Duration: 1 – 2 hours
Elevation Change: 2,663′ – from 7,400′ to 10,063′
Recomended Map: Caples Lake & Carson Pass, California
Map of General Route:
Not well known, this high elevation giant is an easy one to ski from Carson Pass, which lies a few miles northeast of Kirkwood ski area on hwy 88. The Carson Pass area receives some of the biggest recorded snowfall in the country each year. This area is one of you best bets when coverage is a concern. It’s also a great place to go look for early season corn snow, as the easy-access south side bakes in the sun in-between storm cycles. With only a 1,500’ climb from the car, you can quickly put yourself on a summit that offers a wide variety of descent options.
For a ski tour one step longer and steeper than the south side, wander off the southeast corner and aim for benchmark 7660 shown on the topo map, down on hwy 88. There is a huge tube sticking out of the snow, where avalanche control bombs used to get pumped out near the top of a 2,200’gully. Avalanche control hasn’t been done for years to my knowledge. When you get into the gully, you can’t help but sense the power of what goes on during big storms right there. This avy gully is really fun to ski, and ranges from 30-35 degrees. It is definitely something you should only do in a freeze thaw cycle, when you know it won’t slide. You will pop out at the road where you’ll have to skin back uphill for a few hundred feet. Don’t skin around at the highway level, but rather cut the corner and aim straight for the start of your skin track.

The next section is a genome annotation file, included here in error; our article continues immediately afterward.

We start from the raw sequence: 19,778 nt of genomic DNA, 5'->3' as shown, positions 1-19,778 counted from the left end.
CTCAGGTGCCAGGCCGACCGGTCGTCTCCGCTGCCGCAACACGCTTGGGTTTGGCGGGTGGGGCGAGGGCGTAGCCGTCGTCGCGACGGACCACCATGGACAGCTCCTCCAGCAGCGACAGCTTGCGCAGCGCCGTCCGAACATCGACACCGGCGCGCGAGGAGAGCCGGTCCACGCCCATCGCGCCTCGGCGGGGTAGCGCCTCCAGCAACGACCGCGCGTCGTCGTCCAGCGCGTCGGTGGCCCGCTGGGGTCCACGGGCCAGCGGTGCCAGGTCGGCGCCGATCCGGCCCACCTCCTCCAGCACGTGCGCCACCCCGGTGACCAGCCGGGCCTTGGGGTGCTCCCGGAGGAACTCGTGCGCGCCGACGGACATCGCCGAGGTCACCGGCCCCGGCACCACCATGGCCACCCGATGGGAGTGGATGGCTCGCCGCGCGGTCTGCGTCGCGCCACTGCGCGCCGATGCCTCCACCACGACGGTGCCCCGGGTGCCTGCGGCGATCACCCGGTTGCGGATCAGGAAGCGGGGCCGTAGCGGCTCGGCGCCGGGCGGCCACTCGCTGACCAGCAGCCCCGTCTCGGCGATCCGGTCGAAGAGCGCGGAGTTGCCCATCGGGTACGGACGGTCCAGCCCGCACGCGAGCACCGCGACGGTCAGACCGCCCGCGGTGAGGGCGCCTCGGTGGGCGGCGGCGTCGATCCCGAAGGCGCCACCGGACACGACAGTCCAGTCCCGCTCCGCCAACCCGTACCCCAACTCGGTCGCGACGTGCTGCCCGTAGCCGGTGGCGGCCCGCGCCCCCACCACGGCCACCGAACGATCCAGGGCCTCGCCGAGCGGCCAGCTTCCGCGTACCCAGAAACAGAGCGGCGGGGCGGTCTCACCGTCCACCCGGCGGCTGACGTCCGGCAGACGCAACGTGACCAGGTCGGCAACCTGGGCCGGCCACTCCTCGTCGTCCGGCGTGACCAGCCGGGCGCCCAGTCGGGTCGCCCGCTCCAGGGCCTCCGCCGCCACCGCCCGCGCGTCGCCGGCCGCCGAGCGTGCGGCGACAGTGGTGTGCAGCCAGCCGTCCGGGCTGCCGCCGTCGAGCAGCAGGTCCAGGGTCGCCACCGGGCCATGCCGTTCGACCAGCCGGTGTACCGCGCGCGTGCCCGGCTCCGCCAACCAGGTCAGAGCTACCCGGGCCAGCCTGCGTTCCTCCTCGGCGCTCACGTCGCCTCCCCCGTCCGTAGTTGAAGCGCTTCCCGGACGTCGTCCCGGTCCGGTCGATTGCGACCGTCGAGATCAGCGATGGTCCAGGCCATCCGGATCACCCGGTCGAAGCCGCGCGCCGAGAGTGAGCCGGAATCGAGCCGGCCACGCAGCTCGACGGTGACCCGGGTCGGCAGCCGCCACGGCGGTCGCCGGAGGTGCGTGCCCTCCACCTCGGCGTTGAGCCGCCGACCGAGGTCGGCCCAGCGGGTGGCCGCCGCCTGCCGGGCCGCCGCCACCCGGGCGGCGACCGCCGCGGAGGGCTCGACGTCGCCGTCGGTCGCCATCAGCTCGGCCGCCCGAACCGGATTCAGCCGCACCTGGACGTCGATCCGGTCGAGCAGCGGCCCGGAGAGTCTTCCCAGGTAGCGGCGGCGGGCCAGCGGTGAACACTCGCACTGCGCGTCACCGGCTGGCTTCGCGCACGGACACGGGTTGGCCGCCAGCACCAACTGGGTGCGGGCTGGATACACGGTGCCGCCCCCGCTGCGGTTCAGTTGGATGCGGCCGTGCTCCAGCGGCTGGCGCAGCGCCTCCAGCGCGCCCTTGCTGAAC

The northeast side of Red Lake Peak hides more hidden treasures in the form of powder skiing. Parking for north side access is found in a large, paved pullout on the north side of Highway 88, a few miles east of Carson Pass. Skin up to Crater Lake. From here you can pick up the northeast ridge, which takes you to the summit. Re-use your skin track and session the tree runs if the snow is right, and hit the summit for your last lap. Be careful to steer clear of the many cliff bands below the high bowl. If you become nervous of avalanche danger, you can carefully pick a safe way back down along the northeast ridge, or head over to adjacent Steven’s Peak for its mellow southwest slopes.
If you know the terrain well enough, you can do a car shuttle and start the climb from Carson Pass. This saves you 1200’ of climbing, but doesn’t shorten the day or overall effort. Car shuttles are rarely worth the effort, and it is always best to check out snow conditions and ski descent possibilities first hand by climbing near where you’re going to ski. On the other hand, seeing more of the mountain isn’t such a bad thing. Red Lake Peak sports awesome views of the Roundtop area across the road, as well as killer distant views of Desolation Wilderness, Lake Tahoe. You can even see Freel-Job’s-Job’s Sister Trio to the west.
Don’t forget to buy your California Sno-Park Permit for Carson Pass. We sell them, as do hardware stores and some other ski shops. If you need one down there, you can pick one up in Meyers at a little ski and board shop. Permits are $5 for the day, or $25 for the season. The fine for not having one is $75, and the probability of ticketing is high.